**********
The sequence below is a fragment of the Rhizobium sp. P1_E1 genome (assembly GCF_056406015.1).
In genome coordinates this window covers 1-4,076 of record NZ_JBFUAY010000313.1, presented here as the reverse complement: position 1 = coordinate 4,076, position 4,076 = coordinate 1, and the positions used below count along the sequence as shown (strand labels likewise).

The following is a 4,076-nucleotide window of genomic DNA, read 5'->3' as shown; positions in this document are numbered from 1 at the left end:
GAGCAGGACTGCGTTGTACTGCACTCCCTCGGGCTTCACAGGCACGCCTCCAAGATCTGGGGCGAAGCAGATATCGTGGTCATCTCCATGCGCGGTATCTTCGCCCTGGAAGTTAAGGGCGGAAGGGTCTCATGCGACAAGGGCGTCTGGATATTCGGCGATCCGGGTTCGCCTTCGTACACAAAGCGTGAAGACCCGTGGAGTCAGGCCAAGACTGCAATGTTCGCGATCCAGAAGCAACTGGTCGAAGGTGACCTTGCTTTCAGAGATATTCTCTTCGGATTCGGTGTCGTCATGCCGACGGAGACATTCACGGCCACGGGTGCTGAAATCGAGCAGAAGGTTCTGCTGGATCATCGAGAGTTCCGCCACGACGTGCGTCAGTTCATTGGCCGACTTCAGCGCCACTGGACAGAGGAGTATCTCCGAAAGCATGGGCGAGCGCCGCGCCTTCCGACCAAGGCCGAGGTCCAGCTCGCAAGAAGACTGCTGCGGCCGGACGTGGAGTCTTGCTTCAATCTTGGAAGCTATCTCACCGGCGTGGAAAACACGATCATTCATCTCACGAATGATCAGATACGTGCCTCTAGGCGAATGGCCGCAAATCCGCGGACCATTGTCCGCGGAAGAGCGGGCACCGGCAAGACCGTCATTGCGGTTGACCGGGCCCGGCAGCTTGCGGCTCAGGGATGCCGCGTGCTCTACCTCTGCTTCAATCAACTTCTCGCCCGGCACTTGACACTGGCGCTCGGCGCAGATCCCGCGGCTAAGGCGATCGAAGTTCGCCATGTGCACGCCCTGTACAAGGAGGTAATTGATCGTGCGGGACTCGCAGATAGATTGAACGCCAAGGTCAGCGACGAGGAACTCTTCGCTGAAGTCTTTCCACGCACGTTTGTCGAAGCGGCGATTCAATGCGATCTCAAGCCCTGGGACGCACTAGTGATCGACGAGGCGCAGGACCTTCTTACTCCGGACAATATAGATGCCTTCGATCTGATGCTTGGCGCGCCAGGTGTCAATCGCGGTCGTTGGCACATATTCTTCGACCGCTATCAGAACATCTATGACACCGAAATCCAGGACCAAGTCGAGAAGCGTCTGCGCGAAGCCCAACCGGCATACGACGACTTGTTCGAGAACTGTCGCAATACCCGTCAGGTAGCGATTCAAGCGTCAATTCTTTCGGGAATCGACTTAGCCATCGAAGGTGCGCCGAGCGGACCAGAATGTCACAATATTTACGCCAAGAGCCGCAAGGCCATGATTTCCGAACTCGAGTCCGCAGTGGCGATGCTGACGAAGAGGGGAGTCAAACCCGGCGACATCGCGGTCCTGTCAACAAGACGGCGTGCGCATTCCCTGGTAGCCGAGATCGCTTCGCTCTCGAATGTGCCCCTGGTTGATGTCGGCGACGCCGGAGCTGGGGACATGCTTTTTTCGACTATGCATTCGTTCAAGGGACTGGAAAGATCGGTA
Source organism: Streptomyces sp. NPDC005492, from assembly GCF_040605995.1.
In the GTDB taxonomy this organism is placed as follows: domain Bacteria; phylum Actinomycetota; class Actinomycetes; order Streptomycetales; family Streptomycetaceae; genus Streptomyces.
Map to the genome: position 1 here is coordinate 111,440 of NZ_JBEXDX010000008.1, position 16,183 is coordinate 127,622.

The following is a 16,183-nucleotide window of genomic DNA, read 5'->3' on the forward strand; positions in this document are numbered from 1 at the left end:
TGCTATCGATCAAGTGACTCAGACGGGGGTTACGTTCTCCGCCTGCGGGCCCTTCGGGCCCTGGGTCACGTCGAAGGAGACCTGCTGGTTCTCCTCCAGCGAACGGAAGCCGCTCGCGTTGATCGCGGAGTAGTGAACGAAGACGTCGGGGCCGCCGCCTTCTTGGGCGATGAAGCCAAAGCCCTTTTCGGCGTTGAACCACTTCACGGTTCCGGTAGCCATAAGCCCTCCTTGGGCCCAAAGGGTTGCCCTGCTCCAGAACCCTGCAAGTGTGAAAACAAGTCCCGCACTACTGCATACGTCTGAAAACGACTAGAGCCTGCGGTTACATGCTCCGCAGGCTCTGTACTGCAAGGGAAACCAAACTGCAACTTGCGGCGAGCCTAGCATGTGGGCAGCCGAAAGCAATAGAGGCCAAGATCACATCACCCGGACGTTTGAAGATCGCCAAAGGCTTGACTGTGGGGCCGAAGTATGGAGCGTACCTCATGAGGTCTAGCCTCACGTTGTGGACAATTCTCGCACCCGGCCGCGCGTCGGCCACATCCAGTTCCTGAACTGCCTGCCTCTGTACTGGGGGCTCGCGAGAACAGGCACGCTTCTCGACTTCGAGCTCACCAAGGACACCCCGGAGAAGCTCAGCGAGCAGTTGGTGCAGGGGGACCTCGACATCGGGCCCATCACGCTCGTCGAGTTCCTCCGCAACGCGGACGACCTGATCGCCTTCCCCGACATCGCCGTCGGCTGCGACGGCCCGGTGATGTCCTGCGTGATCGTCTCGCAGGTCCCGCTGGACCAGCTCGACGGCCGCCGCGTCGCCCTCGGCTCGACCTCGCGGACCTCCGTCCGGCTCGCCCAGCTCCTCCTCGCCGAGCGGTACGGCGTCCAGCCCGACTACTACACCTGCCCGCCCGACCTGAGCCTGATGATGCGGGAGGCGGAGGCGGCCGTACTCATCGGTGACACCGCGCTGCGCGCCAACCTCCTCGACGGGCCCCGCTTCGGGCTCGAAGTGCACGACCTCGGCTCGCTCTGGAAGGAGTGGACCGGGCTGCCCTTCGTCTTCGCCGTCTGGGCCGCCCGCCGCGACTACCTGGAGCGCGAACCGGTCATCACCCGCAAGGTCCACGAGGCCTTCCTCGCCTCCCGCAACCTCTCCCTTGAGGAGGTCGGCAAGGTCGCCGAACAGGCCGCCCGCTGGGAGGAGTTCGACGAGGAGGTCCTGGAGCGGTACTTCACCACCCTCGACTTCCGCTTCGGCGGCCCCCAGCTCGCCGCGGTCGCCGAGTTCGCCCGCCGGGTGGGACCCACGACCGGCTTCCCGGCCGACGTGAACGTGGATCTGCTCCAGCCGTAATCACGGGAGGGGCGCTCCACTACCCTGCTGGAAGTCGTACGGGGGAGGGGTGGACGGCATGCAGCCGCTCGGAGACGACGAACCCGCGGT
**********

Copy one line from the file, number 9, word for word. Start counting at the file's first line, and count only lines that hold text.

TGCTATCGATCAAGTGACTCAGACGGGGGTTACGTTCTCCGCCTGCGGGCCCTTCGGGCCCTGGGTCACGTCGAAGGAGACCTGCTGGTTCTCCTCCAGCGAACGGAAGCCGCTCGCGTTGATCGCGGAGTAGTGAACGAAGACGTCGGGGCCGCCGCCTTCTTGGGCGATGAAGCCAAAGCCCTTTTCGGCGTTGAACCACTTCACGGTTCCGGTAGCCATAAGCCCTCCTTGGGCCCAAAGGGTTGCCCTGCTCCAGAACCCTGCAAGTGTGAAAACAAGTCCCGCACTACTGCATACGTCTGAAAACGACTAGAGCCTGCGGTTACATGCTCCGCAGGCTCTGTACTGCAAGGGAAACCAAACTGCAACTTGCGGCGAGCCTAGCATGTGGGCAGCCGAAAGCAATAGAGGCCAAGATCACATCACCCGGACGTTTGAAGATCGCCAAAGGCTTGACTGTGGGGCCGAAGTATGGAGCGTACCTCATGAGGTCTAGCCTCACGTTGTGGACAATTCTCGCACCCGGCCGCGCGTCGGCCACATCCAGTTCCTGAACTGCCTGCCTCTGTACTGGGGGCTCGCGAGAACAGGCACGCTTCTCGACTTCGAGCTCACCAAGGACACCCCGGAGAAGCTCAGCGAGCAGTTGGTGCAGGGGGACCTCGACATCGGGCCCATCACGCTCGTCGAGTTCCTCCGCAACGCGGACGACCTGATCGCCTTCCCCGACATCGCCGTCGGCTGCGACGGCCCGGTGATGTCCTGCGTGATCGTCTCGCAGGTCCCGCTGGACCAGCTCGACGGCCGCCGCGTCGCCCTCGGCTCGACCTCGCGGACCTCCGTCCGGCTCGCCCAGCTCCTCCTCGCCGAGCGGTACGGCGTCCAGCCCGACTACTACACCTGCCCGCCCGACCTGAGCCTGATGATGCGGGAGGCGGAGGCGGCCGTACTCATCGGTGACACCGCGCTGCGCGCCAACCTCCTCGACGGGCCCCGCTTCGGGCTCGAAGTGCACGACCTCGGCTCGCTCTGGAAGGAGTGGACCGGGCTGCCCTTCGTCTTCGCCGTCTGGGCCGCCCGCCGCGACTACCTGGAGCGCGAACCGGTCATCACCCGCAAGGTCCACGAGGCCTTCCTCGCCTCCCGCAACCTCTCCCTTGAGGAGGTCGGCAAGGTCGCCGAACAGGCCGCCCGCTGGGAGGAGTTCGACGAGGAGGTCCTGGAGCGGTACTTCACCACCCTCGACTTCCGCTTCGGCGGCCCCCAGCTCGCCGCGGTCGCCGAGTTCGCCCGCCGGGTGGGACCCACGACCGGCTTCCCGGCCGACGTGAACGTGGATCTGCTCCAGCCGTAATCACGGGAGGGGCGCTCCACTACCCTGCTGGAAGTCGTACGGGGGAGGGGTGGACGGCATGCAGCCGCTCGGAGACGACGAACCCGCGGT